1. What’s wrong with the house?
While it’s always a good idea to get an inspection, it is also a good idea to obtain as much firsthand knowledge about your prospective property as you can. No one wants to buy someone else’s lemon — unless you’re into flipping…and even then, you should go into the situation being as well informed as possible.
2. Are there any foreclosures for sale in the area?
Know going in that sellers (and their agents) aren’t going to like this question all that much, but it’s still worth asking. After all, you can use this for leverage. A foreclosed home in the area is generally going to cost less, and that sheer fact introduces the opportunity for price competition that may allow you to offer up less of your own money. Score!
3. What is the neighborhood like?
While you’ll want to be sure to visit your prospective neighborhood on varying days and times, it’s always a good idea to ask the realtor for their take on the neighborhood. Your realtor should be able to tell you if the neighborhood is family-friendly or if new housing developments are possibly on the horizon etc.
4. Why is the owner selling?
Now, of course the realtor doesn’t have to answer, but you may be able to get them to hint at the circumstances. Are the homeowners finally retiring to Florida, have they found a new home and can’t carry two mortgages, or are their neighbors just unbearable?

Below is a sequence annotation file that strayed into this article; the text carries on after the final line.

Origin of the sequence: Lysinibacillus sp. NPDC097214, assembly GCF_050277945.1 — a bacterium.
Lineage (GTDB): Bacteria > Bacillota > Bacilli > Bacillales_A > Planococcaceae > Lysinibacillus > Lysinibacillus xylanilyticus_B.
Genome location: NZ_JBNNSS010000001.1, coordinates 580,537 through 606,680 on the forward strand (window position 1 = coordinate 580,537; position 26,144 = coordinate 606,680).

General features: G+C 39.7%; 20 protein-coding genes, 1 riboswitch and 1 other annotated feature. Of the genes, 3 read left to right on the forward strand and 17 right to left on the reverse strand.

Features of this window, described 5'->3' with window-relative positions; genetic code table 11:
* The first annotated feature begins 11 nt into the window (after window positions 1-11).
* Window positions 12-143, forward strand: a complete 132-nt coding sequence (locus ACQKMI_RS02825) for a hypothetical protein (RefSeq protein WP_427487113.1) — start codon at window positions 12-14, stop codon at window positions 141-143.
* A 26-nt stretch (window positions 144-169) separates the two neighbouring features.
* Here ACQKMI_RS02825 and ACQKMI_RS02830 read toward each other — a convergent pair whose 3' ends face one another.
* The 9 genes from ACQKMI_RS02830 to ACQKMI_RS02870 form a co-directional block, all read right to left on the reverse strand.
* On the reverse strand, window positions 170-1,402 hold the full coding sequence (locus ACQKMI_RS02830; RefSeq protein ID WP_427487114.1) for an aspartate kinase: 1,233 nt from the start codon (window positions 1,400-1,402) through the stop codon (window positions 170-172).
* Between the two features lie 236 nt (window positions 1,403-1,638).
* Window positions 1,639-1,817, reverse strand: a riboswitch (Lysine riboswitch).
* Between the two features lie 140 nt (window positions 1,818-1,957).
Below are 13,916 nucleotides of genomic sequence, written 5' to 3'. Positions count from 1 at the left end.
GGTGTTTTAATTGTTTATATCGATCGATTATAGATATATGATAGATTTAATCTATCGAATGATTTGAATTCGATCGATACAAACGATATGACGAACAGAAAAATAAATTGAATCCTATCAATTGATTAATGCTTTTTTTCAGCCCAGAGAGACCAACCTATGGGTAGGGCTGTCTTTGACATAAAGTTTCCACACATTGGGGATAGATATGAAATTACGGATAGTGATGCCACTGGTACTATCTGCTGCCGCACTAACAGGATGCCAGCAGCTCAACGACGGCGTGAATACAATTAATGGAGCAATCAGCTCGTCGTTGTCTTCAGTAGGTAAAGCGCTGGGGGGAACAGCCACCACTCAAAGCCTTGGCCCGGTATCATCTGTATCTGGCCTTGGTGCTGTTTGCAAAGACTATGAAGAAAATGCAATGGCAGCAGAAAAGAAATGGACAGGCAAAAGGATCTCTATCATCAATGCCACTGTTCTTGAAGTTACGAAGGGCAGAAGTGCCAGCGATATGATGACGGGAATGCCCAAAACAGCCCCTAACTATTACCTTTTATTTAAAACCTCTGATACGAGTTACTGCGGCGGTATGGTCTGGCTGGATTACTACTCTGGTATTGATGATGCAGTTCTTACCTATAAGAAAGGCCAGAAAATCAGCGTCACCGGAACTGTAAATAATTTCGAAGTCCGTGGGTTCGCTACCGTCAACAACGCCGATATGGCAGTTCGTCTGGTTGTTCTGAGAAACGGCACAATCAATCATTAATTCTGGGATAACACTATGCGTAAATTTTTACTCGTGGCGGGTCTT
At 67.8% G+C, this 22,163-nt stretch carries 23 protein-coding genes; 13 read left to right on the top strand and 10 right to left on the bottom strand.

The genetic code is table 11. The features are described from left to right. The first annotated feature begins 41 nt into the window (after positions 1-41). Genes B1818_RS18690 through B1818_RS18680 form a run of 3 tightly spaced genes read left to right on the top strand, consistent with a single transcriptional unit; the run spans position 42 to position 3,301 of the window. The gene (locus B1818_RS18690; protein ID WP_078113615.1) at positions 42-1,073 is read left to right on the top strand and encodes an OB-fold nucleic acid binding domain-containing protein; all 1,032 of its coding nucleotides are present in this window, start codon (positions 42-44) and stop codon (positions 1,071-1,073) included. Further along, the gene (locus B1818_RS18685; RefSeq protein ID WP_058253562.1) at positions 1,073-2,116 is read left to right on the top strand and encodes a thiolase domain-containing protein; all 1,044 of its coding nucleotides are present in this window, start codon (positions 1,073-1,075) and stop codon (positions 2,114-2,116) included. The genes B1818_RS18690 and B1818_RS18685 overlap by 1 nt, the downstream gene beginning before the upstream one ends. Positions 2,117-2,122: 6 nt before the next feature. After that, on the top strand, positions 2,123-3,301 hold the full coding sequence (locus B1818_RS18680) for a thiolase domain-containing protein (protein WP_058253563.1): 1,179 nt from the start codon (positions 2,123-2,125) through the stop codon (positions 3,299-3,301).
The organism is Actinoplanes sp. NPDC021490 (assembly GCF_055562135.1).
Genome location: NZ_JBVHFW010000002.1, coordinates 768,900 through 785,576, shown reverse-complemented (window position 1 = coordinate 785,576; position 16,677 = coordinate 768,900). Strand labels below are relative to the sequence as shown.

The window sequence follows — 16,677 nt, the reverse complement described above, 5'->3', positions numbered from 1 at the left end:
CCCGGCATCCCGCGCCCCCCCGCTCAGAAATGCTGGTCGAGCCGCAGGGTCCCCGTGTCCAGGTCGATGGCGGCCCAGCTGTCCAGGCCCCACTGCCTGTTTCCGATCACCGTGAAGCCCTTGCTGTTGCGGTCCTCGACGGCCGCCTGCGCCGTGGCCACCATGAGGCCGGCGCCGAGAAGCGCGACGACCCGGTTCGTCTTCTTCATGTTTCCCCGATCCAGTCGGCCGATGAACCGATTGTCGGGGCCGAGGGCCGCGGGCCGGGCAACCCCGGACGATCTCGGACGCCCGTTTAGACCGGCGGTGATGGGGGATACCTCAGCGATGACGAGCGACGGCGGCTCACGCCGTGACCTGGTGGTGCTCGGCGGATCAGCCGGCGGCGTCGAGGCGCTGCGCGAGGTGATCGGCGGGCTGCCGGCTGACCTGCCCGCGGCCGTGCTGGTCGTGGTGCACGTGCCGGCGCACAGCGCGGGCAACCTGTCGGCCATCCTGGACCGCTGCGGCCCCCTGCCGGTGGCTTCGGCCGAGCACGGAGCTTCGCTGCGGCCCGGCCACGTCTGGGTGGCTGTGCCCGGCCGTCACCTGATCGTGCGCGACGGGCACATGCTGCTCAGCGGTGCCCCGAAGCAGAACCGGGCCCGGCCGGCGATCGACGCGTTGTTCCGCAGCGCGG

5. Is there anything you would want to know about the house if you were buying?
Everyone’s wary of buying a home with a huge negative that they wished they had known about prior to purchasing. Are some high-rises going up that will soon block skyline views or was the home a former crime scene (hey, it happens)? Sometimes there are things that have happened in homes that new families come to habitat uninformed, but would have probably loved to know what happened there formerly.
6. How long has the property been on the market?
The length of time a property has been on the market has a huge and direct impact on a seller’s motivation to sell.
7. Exactly what is included in the sale?
Never ever assume a fixture (not even cabinet knobs) will automatically come with a home. Ask the realtor exactly what items will be included in the purchase of the home, and have those items outlined in the final contract.
8. Has property repeatedly changed hands?
Is there a new owner every 3 or 4 years? One can’t help but ask “why” if a home has a high turnover. It just makes sense when making such a large purchase to get as much info as you can in order to get the best home for your buck.
9. Have any major works been completed on the home and can you look at the planning and building consents?
You’ll definitely want to ask to see any applicable permits, building consents, or warranties for adjustments made to the home (if available).
10. Is this the seller’s prime residence or a rental property?
Figuring out if the property is a seller’s prime residence or an income property can tell you a number of things about a home, so it’s definitely worth asking. For example, if the property was used primarily for rentals the home may possibly have suffered a bit more wear and tear and some remodeling and upkeep may have been neglected due to long occupancies.